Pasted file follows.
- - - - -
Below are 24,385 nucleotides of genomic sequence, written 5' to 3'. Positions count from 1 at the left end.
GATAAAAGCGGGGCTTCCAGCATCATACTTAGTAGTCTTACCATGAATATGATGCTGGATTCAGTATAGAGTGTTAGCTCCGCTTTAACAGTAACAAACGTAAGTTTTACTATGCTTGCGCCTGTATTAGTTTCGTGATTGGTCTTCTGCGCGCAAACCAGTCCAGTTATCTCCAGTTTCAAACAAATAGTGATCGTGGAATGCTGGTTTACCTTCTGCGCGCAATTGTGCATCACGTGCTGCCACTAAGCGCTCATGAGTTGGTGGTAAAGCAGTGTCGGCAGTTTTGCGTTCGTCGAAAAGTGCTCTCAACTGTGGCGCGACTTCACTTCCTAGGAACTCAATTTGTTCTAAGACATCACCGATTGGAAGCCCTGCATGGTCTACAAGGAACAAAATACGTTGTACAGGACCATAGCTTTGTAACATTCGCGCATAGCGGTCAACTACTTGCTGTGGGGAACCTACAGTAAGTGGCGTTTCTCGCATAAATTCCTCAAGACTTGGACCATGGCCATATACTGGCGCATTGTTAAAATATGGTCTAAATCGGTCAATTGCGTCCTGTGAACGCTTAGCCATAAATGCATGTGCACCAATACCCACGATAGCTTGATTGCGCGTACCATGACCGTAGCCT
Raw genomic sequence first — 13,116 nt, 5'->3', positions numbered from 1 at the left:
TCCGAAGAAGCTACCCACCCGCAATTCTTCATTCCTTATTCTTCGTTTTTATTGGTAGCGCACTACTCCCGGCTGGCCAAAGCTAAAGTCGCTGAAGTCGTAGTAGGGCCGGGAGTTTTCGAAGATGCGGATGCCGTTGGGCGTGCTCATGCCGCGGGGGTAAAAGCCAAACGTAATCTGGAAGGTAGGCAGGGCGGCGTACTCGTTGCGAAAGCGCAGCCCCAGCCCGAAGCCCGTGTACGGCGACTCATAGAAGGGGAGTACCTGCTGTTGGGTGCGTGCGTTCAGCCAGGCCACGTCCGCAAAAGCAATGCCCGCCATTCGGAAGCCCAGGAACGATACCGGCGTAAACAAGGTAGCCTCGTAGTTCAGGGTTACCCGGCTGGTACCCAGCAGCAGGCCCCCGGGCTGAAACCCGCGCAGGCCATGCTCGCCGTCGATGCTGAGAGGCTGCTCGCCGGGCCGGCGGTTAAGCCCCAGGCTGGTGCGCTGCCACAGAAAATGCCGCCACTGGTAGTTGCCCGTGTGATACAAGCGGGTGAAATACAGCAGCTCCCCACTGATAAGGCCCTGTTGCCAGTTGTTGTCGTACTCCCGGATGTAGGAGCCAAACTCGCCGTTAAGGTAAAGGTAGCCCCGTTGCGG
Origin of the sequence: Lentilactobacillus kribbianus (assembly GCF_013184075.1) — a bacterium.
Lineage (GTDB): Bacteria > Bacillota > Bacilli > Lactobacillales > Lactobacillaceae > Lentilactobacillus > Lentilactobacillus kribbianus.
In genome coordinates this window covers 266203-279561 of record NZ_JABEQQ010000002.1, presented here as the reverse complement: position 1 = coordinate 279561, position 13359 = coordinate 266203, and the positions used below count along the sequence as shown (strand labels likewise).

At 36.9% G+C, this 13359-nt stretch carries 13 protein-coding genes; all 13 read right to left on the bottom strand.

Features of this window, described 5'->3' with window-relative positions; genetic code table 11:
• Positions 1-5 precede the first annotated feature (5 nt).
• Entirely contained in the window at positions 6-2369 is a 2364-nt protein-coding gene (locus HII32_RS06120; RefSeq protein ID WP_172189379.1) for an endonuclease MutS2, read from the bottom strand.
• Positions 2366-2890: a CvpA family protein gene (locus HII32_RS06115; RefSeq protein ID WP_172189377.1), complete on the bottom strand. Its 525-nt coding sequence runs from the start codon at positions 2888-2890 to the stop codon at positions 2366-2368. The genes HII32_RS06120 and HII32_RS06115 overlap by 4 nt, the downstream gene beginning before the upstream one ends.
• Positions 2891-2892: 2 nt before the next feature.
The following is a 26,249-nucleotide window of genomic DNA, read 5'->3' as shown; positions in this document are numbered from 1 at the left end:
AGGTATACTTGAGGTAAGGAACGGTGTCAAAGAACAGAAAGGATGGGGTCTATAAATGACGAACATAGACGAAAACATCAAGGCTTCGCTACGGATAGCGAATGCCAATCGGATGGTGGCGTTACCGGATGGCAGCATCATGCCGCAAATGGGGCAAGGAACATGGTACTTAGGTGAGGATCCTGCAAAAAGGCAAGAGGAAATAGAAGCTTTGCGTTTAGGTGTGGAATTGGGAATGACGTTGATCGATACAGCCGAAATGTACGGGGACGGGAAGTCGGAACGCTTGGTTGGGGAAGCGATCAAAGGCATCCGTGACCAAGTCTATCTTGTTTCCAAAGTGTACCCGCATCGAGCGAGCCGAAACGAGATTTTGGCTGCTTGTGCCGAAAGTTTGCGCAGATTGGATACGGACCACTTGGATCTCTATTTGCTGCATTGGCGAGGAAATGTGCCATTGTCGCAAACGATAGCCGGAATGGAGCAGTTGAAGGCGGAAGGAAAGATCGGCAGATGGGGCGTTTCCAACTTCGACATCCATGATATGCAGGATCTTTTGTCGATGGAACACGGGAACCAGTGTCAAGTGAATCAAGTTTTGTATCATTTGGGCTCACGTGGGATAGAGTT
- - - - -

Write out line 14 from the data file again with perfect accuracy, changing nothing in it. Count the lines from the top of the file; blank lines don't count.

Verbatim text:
The following is a 26,249-nucleotide window of genomic DNA, read 5'->3' as shown; positions in this document are numbered from 1 at the left end: